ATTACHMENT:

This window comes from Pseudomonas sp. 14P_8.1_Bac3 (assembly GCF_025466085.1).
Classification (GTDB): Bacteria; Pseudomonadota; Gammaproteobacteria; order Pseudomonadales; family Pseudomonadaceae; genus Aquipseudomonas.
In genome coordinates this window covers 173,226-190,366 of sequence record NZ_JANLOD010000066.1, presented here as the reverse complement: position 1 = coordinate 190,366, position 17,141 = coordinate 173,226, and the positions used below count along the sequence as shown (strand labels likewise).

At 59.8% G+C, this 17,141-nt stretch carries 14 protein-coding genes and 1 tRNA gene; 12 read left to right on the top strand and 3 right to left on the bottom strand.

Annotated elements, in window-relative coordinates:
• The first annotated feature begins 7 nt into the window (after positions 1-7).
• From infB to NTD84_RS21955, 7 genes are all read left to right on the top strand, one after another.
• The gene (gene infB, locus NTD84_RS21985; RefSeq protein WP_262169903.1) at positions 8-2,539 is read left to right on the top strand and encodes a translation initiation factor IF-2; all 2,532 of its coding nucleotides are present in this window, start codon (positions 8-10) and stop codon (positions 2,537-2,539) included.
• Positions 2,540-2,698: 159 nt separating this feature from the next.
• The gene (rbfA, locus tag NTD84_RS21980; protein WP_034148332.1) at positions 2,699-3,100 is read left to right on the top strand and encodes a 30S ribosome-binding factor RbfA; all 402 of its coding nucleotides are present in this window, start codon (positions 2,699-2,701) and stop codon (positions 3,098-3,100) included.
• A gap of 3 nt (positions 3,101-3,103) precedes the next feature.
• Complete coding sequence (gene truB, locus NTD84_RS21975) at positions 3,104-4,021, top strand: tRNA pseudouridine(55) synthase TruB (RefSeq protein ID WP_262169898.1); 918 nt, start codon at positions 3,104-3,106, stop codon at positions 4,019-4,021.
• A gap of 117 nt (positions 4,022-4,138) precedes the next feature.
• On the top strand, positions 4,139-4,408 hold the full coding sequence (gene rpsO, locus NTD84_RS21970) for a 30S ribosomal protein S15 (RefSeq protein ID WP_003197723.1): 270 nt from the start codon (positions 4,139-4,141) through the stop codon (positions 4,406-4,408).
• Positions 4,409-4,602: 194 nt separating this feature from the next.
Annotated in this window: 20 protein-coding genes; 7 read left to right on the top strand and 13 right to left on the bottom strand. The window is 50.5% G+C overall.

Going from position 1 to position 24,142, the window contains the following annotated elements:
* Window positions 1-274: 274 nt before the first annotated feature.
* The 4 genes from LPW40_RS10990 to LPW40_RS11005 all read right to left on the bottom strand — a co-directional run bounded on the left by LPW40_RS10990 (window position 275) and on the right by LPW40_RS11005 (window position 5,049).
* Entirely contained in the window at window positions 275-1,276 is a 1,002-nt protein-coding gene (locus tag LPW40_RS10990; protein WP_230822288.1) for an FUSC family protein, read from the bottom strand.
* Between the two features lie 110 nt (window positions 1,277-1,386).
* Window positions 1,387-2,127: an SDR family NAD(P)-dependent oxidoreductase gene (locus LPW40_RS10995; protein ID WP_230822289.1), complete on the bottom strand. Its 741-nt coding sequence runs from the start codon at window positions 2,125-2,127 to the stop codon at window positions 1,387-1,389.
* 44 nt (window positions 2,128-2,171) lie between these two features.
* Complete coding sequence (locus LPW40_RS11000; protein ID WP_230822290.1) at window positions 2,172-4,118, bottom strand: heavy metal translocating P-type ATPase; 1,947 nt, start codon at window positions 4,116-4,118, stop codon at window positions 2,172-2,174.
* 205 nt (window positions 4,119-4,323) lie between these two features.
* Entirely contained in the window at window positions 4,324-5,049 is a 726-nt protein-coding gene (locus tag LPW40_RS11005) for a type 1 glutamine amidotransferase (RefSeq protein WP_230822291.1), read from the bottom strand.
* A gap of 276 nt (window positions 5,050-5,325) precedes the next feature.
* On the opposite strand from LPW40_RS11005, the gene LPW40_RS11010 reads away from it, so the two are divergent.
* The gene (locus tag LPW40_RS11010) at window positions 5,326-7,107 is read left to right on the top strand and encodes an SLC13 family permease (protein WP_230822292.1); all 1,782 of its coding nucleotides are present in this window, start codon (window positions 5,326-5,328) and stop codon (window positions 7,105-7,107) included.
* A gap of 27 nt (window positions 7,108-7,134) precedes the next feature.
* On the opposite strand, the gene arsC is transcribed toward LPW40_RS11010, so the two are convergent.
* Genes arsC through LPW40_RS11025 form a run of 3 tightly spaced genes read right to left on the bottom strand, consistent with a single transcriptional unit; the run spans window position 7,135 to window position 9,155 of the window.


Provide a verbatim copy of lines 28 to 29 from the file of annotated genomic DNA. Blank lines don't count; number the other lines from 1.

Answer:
* On the opposite strand from LPW40_RS11005, the gene LPW40_RS11010 reads away from it, so the two are divergent.
* The gene (locus tag LPW40_RS11010) at window positions 5,326-7,107 is read left to right on the top strand and encodes an SLC13 family permease (protein WP_230822292.1); all 1,782 of its coding nucleotides are present in this window, start codon (window positions 5,326-5,328) and stop codon (window positions 7,105-7,107) included.